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Scholar Spotlight: Courtney Rosser ’16
When Courtney Rosser arrived on campus from Amsterdam, a small city in New York’s Montgomery County, she chose to major in bioengineering. She changed her major to biology, then added neuroscience. Rather than becoming a doctor or a researcher, Rosser drew on her experience in the Neuroscience ILM to prepare for a career in healthcare communications.
The changes in academic focus and shift to a career that combines her interests reflects Rosser’s philosophy: Be open to change and take advantage of opportunities that present themselves. She keeps busy on campus with volunteer and Greek activities, and enjoys exploring Central New York. “It’s never too late to get involved on or off campus,” she says. “Syracuse has so much to offer, and it would be a waste to spend four years here without enjoying the opportunities handed to you.”
Tell us a little bit about life before Syracuse University.
I’ve always been motivated to be involved and help others. By the time I was a senior in high school, I was vice president of National Honor Society, vice president of Key Club, and president of Student Government. Since I came from a small high school, it was easy to get involved and set the groundwork for my interests.
Why did you choose Syracuse University?
Syracuse had it all. Not only were there excellent academic programs, but there was so much opportunity to grow. Since I came from an extremely small town, it was the first time that I was able to meet people from different cultures and religions. Besides having everything that I wanted, Syracuse University’s scholarships made it possible for me to afford a great education.
What’s your favorite thing about attending Syracuse University?
Even though it’s a big campus, it still feels like home. When I first got here, I only knew the students who lived on the third floor in Sadler Hall. After four years here, I can’t walk to class without seeing at least three people I know. All the organizations, clubs, and sports here made it easy to find things I was passionate about and get involved.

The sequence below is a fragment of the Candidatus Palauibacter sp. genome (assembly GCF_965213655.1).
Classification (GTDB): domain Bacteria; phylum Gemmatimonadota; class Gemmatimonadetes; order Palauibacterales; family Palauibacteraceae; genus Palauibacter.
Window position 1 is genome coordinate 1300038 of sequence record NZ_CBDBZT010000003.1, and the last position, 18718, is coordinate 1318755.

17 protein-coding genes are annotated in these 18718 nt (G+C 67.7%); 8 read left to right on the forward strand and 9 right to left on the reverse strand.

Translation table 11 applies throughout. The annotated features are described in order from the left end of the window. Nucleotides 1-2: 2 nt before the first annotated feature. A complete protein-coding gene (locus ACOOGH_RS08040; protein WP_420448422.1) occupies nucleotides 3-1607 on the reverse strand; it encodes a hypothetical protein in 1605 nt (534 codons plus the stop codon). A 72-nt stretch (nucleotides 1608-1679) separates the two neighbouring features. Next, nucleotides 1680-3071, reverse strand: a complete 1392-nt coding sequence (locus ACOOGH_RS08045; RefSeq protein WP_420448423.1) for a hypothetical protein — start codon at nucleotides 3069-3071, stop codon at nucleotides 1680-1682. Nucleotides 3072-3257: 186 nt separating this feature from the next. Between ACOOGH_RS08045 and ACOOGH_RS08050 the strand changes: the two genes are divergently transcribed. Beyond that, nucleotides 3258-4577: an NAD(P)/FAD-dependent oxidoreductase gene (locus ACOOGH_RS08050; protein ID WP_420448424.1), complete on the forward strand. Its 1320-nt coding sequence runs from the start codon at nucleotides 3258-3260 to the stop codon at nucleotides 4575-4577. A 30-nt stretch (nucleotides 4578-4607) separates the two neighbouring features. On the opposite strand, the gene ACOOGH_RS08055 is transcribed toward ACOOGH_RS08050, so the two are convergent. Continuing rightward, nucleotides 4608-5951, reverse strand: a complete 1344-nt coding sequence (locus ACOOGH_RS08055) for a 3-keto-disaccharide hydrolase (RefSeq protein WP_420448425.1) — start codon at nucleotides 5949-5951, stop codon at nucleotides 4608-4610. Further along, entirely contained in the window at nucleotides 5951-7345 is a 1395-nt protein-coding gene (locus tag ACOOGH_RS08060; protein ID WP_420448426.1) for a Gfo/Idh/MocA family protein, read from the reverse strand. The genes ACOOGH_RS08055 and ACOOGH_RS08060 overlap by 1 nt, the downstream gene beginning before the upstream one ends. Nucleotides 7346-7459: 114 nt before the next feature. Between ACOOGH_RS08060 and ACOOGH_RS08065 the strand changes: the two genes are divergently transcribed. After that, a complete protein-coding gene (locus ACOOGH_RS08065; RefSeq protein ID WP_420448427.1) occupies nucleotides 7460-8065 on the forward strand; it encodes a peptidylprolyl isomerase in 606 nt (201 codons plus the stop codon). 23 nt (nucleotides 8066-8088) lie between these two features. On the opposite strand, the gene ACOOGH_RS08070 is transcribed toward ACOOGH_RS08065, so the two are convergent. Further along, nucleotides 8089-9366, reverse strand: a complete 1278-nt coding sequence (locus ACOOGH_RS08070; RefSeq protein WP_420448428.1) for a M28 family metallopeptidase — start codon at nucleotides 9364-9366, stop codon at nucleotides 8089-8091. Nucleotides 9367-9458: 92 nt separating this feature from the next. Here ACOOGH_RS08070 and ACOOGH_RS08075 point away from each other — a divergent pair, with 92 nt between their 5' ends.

Is there a member of the faculty that has had a significant influence on your academic trajectory?
Dr. Sandra Hewett has helped me so much. She gave me a chance as a sophomore to do stroke and epilepsy research in her lab. It’s definitely one of the most rewarding experiences I’ve had at Syracuse. I’m currently writing my thesis on the stroke research I worked on.
Dr. Hewett has gone above and beyond in order to help me succeed. She has been a mentor, academic advisor, and professor, and I couldn’t be more thankful to have her continuously pushing me to do my best.
What’s the best way to spend free time as a SU student?
Try something new with great friends. Upstate New York has a lot to offer: apple picking, hiking, an SU basketball game, eating at the All Night Eggplant or visiting the New York State Fair. You can always find something fun to do.
In what extracurricular activities do you currently participate?
I am an active member of Kappa Kappa Gamma, a social organization on campus that has allowed me to meet so many great people and get involved in even greater things. We support Reading Is Fundamental, which is a charity that promotes childhood literacy. I also had the honor of being selected to participate in the Dulye Leadership Experience 2015. This is a full scholarship that acts as a professional and personal development conference. I also am an active member of both the TriBeta Biological Honor Society and the Order of Omega.
What are some of the activities you like around CNY that aren’t affiliated with Syracuse University?
Since Syracuse is a city where many people need help, I think some of the best activities are those that are fun, but also allow you to help someone else. On multiple occasions I’ve helped make sandwiches and blankets for the homeless. I also love going off campus to try new restaurants with my friends. There are some hidden gems if you really explore the area.
Where is your favorite place on campus to study?
My favorite place to study on campus is Carnegie Library. Last finals week, I practically lived there just because the tables have a lot of space and it’s completely silent. I’m definitely the most productive when I go there.
How is Syracuse University helping you achieve your goals?
Syracuse alums really mean it when they say that they bleed orange and will go the extra mile to make sure that they can help you. It didn’t make sense to me until I was a junior, but the alumni network is one of the best resources at Syracuse. Alumni have continuously answered my questions and connected me to people that will help me meet my goals.